A quick posting of photographs of three historic West Virginia Jewish Congregations. While the state's Jewish Community is small in size, there are active and historic Jewish congregations. Here are just three from Charleston and Wheeling. Temple Shalom in Wheeling is the oldest Jewish congregation in the state having been established in 1849. Formed as Congregation L'Shem Shomayim, the present congregation resulted from a merger of the Synagogue of Israel (Conservative) and L'Shem Shomayim (Reform). Known today as Temple Shalom, the congregation has been located in their beautiful Mid-Century Modern synagogue on Bethany Pike since the late 1950's. It is the only domed synagogue in West Virginia. It is beautifully maintained and has wonderful stained glass windows.

 
Photos by Julian H. Preisler 2009

Temple Israel (Congregation B'nai Israel) in Charleston was formally chartered in 1873 though it was informally organized in 1856. It is the largest Reform congregation in the state and located just steps from the Capitol building on Kanawha Boulevard. The present Mid-Century Modern temple was dedicated in 1960 and is an imposing structure. There is a large main sanctuary, library, school and auditorium. The small chapel contains artifacts from the old Virginia Street Temple building and the synagogue lobby contains stained glass from the old temple. You can learn more about the congregation at www.templeisraelwv.org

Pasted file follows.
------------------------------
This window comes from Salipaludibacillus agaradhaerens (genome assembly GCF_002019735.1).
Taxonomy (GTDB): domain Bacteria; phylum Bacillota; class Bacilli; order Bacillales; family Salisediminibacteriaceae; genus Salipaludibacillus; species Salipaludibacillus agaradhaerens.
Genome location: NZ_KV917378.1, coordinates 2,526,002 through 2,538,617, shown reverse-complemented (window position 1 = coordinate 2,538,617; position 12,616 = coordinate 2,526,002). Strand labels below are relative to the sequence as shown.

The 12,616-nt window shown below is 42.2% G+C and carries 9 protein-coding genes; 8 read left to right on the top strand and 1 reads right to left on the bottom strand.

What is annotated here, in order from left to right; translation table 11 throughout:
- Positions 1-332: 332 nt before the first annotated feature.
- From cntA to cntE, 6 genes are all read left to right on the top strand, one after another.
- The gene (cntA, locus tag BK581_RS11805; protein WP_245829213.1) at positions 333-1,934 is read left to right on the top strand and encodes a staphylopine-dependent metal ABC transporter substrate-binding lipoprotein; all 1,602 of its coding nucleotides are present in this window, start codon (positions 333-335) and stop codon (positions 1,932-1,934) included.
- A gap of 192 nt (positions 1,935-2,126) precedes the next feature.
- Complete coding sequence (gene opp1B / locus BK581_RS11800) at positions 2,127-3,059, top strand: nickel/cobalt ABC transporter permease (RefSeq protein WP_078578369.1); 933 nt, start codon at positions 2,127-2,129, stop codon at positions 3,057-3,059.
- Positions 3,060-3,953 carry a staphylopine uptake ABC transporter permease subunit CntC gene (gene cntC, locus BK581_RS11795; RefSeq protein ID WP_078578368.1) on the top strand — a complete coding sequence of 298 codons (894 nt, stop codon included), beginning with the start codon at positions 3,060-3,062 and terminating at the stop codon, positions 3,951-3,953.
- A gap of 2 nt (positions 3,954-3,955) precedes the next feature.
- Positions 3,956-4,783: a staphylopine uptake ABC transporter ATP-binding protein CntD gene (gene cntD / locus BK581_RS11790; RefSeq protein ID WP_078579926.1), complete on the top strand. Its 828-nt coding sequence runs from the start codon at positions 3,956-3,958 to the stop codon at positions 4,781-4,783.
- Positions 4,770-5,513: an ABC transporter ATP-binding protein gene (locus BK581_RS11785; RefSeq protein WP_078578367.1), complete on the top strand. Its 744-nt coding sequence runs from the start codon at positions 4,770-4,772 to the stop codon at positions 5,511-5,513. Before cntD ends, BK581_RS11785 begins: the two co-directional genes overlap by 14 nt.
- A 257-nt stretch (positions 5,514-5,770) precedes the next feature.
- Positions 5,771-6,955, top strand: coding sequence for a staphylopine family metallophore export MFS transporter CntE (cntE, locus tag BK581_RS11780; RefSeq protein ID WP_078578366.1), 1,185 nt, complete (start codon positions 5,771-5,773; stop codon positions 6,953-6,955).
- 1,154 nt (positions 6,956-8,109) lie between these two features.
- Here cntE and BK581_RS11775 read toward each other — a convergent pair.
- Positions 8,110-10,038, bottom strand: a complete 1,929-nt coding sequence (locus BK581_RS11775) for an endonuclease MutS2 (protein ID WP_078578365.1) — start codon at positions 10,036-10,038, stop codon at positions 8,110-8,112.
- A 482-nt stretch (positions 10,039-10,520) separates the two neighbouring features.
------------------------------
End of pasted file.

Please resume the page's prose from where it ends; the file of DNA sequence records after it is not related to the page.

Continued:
Photo by Julian H. Preisler 2009

B'nai Jacob Synagogue in Charleston is the largest Jewish congregation in West Virginia and also the only "traditional" synagogue to be found in the state today. It was established in 1894 as an Orthodox congregation. Located near the Capitol building, the large synagogue complex contains a very spacious sanctuary, daily chapel, library, gymnasium, school building and also an extensive congregation archives and memorabilia room. Built in 1950, the synagogue was designed in a more restrained Mid-Century Modern style compared to that of Temple Israel and Temple Shalom. The stained glass windows on the facade of the synagogue are known throughout the area for their dramatic beauty. It is a very active congregation along with Temple Israel in Charleston. For more information please see: www.bnaijacob.com

Photos by Julian H. Preisler 2009

For more information on the synagogues of West Virginia, Jewish history in the state and vintage images please see my book: "Jewish West Virginia" published by Arcadia Publishing http://jpreisler.com/JewishWestVirginiaBook.htm